Reading Menus

An allergy or intolerance to food doesn’t mean that you’re doomed to never eat out, but you must follow some precautions to protect yourself, including how to choose from a menu. The problem with menus is that they may not tell you everything about a meal, and if you have a sensitivity to food that can make you sick or even kill you, omissions can be very dangerous indeed.  

As even trace amounts of an allergen can cause a reaction, caution is vital. Sauces, marinades, dressings, and oils a food is cooked in—or even a pan that was used to cook something with an allergen in it—could cause a problem. So, it’s a good idea to let the staff know very clearly that you have an issue, go over the menu with your server, and ask any questions you need to before making your selection.

Try to get a list of everything that goes into a meal, not just the main ingredients, and ask questions such as:

  • Is there a marinade or sauce? What is it made of?
  • What oils, if any, are used?
  • Can my meal safely be prepared separate from other meals that contain the allergen?

Researching before you even get in the door is a good idea. Call ahead and ask questions, or make use of the internet—the restaurant may have a website with their menus posted. There are also organizations out there that list restaurants that are safe for people that suffer from particular food sensitivities.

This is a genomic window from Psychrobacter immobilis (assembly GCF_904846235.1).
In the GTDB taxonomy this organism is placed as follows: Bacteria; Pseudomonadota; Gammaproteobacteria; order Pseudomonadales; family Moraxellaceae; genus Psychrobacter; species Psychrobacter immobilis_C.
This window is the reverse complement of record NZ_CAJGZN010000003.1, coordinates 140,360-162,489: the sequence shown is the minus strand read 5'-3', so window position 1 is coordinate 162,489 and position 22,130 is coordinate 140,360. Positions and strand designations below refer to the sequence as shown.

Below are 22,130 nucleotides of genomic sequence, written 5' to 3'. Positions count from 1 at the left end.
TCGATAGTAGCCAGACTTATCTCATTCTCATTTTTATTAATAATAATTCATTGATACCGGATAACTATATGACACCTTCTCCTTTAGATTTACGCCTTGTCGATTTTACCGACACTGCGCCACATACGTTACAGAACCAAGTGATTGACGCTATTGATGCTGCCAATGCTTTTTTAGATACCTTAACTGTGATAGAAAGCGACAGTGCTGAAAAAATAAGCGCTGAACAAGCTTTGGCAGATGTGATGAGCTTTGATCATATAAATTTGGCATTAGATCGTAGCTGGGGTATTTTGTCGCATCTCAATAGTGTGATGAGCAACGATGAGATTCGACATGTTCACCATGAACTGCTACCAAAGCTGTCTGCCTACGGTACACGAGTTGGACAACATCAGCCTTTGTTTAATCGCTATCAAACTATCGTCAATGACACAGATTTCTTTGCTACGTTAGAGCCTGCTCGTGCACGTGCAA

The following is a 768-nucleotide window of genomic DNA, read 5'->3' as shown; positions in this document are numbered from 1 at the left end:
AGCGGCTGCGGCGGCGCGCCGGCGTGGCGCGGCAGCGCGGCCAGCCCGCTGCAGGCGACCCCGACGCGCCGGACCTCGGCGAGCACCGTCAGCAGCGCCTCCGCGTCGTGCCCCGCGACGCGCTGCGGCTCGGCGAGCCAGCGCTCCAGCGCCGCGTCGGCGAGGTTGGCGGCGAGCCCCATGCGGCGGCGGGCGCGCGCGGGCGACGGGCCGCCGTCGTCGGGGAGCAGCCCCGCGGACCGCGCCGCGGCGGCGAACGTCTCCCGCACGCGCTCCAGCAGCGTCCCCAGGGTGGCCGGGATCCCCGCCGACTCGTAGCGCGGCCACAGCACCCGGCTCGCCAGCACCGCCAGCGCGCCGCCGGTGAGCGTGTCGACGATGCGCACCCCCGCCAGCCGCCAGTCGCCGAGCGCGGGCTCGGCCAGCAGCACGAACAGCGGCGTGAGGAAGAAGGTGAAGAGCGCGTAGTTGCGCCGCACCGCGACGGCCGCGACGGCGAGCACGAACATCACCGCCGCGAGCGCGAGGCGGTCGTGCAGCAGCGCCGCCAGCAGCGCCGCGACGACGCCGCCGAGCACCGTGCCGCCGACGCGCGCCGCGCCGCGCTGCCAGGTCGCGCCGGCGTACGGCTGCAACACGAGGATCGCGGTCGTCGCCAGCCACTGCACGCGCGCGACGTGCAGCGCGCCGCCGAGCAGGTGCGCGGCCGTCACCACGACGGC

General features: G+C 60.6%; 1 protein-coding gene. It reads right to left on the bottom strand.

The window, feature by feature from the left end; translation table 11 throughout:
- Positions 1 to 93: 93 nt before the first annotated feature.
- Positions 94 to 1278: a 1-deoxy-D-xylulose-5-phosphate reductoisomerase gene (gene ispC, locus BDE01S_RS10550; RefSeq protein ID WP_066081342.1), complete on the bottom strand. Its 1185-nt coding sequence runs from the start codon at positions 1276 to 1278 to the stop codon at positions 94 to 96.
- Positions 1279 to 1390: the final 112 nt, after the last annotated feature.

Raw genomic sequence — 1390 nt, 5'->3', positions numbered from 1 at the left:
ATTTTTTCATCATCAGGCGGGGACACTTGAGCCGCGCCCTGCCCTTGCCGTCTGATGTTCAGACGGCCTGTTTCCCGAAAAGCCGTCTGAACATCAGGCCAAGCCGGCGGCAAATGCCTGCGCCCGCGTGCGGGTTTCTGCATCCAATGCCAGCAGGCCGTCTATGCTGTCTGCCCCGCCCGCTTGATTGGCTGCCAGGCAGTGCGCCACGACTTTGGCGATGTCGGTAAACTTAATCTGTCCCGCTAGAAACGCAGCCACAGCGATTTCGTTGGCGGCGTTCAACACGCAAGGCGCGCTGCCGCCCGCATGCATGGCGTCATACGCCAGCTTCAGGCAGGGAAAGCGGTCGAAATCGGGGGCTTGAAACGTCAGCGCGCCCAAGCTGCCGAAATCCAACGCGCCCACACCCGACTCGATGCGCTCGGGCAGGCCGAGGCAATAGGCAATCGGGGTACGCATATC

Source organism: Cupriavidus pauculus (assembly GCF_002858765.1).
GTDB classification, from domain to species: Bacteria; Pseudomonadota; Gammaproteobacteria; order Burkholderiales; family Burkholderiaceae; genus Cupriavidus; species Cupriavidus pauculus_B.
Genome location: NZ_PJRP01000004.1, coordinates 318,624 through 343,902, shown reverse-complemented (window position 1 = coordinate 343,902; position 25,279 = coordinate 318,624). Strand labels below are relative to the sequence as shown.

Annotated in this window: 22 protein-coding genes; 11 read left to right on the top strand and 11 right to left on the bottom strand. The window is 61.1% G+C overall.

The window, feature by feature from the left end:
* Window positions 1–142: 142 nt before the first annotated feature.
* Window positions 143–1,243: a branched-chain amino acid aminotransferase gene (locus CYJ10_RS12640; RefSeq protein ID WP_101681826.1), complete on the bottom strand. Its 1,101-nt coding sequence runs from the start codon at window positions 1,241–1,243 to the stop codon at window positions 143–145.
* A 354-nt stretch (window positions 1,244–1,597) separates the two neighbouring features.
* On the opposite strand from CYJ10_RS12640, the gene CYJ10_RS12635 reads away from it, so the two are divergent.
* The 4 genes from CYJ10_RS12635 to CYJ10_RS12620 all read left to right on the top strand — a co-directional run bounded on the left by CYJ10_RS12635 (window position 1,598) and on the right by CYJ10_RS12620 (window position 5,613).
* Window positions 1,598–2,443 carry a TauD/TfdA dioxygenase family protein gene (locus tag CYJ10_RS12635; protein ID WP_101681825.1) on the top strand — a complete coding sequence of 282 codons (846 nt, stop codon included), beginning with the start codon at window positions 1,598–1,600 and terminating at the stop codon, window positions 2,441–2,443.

Lauren Wuscher, of Philadelphia, is sensitive to gluten and soy, so she started her own website to help people with allergies and sensitivities, not just with food, but with cosmetics, travel and more. “I am always very skeptical about anything with a sauce or glaze,” Ms. Wuscher said. “Always ask what is in that sauce covering your meats or vegetables, because there could be flour or soy sauce or peanuts in it and you would never know by glancing at it.

“Also, it's important to make sure salads don't come with bread or croutons on them if you have a wheat allergy or gluten sensitivity,” she said. “Many times it won't mention on a menu that a salad comes with croutons or bread when in fact it does.

“Check for items with dressings and ask your server or the chef if they are made from scratch or bottled,” said Ms. Wuscher. “Many dressings for salads or vegetables contain allergens such as fish, wheat, or soy. The best thing to do in this situation is just ask for olive oil and vinegar (but not malted vinegar if you have a gluten sensitivity) and use that on your salad. If a chef makes a dressing from scratch, it normally will be safe for you to use since they will not only be able to tell you exactly what's in it, but they probably used olive oil instead of soybean oil and used natural seasonings instead of fillers.”